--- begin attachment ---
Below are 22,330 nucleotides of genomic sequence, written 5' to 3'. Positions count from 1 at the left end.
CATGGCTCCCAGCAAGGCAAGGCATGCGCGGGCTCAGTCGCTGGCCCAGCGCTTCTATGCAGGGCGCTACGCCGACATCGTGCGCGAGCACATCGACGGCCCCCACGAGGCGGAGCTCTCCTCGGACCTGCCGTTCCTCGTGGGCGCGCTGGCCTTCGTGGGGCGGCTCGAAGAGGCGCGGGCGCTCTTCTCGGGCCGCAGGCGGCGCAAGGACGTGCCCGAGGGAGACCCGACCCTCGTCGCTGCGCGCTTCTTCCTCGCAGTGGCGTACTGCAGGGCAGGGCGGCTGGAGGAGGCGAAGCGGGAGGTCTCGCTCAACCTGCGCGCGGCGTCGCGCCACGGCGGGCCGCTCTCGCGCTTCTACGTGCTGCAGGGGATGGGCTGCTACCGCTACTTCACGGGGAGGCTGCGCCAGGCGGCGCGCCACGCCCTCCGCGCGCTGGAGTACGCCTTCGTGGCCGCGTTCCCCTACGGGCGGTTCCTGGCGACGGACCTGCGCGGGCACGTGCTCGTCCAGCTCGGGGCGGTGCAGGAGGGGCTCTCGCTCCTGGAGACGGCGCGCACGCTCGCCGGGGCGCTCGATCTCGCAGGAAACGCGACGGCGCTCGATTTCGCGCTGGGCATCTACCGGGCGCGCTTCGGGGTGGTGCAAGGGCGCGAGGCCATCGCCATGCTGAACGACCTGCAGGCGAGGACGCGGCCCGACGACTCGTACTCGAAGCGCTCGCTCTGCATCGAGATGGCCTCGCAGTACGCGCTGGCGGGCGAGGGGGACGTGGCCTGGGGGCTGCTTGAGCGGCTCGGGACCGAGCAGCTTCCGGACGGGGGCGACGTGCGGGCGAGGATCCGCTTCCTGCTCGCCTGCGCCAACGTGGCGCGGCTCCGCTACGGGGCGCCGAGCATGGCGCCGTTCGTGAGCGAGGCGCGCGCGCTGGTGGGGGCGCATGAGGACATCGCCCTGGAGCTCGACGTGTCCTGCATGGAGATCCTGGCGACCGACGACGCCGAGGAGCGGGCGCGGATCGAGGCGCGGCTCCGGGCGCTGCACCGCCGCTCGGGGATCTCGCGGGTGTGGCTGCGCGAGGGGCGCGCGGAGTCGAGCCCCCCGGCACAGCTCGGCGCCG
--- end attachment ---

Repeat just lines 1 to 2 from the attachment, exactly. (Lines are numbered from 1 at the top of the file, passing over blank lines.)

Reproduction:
Below are 22,330 nucleotides of genomic sequence, written 5' to 3'. Positions count from 1 at the left end.
CATGGCTCCCAGCAAGGCAAGGCATGCGCGGGCTCAGTCGCTGGCCCAGCGCTTCTATGCAGGGCGCTACGCCGACATCGTGCGCGAGCACATCGACGGCCCCCACGAGGCGGAGCTCTCCTCGGACCTGCCGTTCCTCGTGGGCGCGCTGGCCTTCGTGGGGCGGCTCGAAGAGGCGCGGGCGCTCTTCTCGGGCCGCAGGCGGCGCAAGGACGTGCCCGAGGGAGACCCGACCCTCGTCGCTGCGCGCTTCTTCCTCGCAGTGGCGTACTGCAGGGCAGGGCGGCTGGAGGAGGCGAAGCGGGAGGTCTCGCTCAACCTGCGCGCGGCGTCGCGCCACGGCGGGCCGCTCTCGCGCTTCTACGTGCTGCAGGGGATGGGCTGCTACCGCTACTTCACGGGGAGGCTGCGCCAGGCGGCGCGCCACGCCCTCCGCGCGCTGGAGTACGCCTTCGTGGCCGCGTTCCCCTACGGGCGGTTCCTGGCGACGGACCTGCGCGGGCACGTGCTCGTCCAGCTCGGGGCGGTGCAGGAGGGGCTCTCGCTCCTGGAGACGGCGCGCACGCTCGCCGGGGCGCTCGATCTCGCAGGAAACGCGACGGCGCTCGATTTCGCGCTGGGCATCTACCGGGCGCGCTTCGGGGTGGTGCAAGGGCGCGAGGCCATCGCCATGCTGAACGACCTGCAGGCGAGGACGCGGCCCGACGACTCGTACTCGAAGCGCTCGCTCTGCATCGAGATGGCCTCGCAGTACGCGCTGGCGGGCGAGGGGGACGTGGCCTGGGGGCTGCTTGAGCGGCTCGGGACCGAGCAGCTTCCGGACGGGGGCGACGTGCGGGCGAGGATCCGCTTCCTGCTCGCCTGCGCCAACGTGGCGCGGCTCCGCTACGGGGCGCCGAGCATGGCGCCGTTCGTGAGCGAGGCGCGCGCGCTGGTGGGGGCGCATGAGGACATCGCCCTGGAGCTCGACGTGTCCTGCATGGAGATCCTGGCGACCGACGACGCCGAGGAGCGGGCGCGGATCGAGGCGCGGCTCCGGGCGCTGCACCGCCGCTCGGGGATCTCGCGGGTGTGGCTGCGCGAGGGGCGCGCGGAGTCGAGCCCCCCGGCACAGCTCGGCGCCG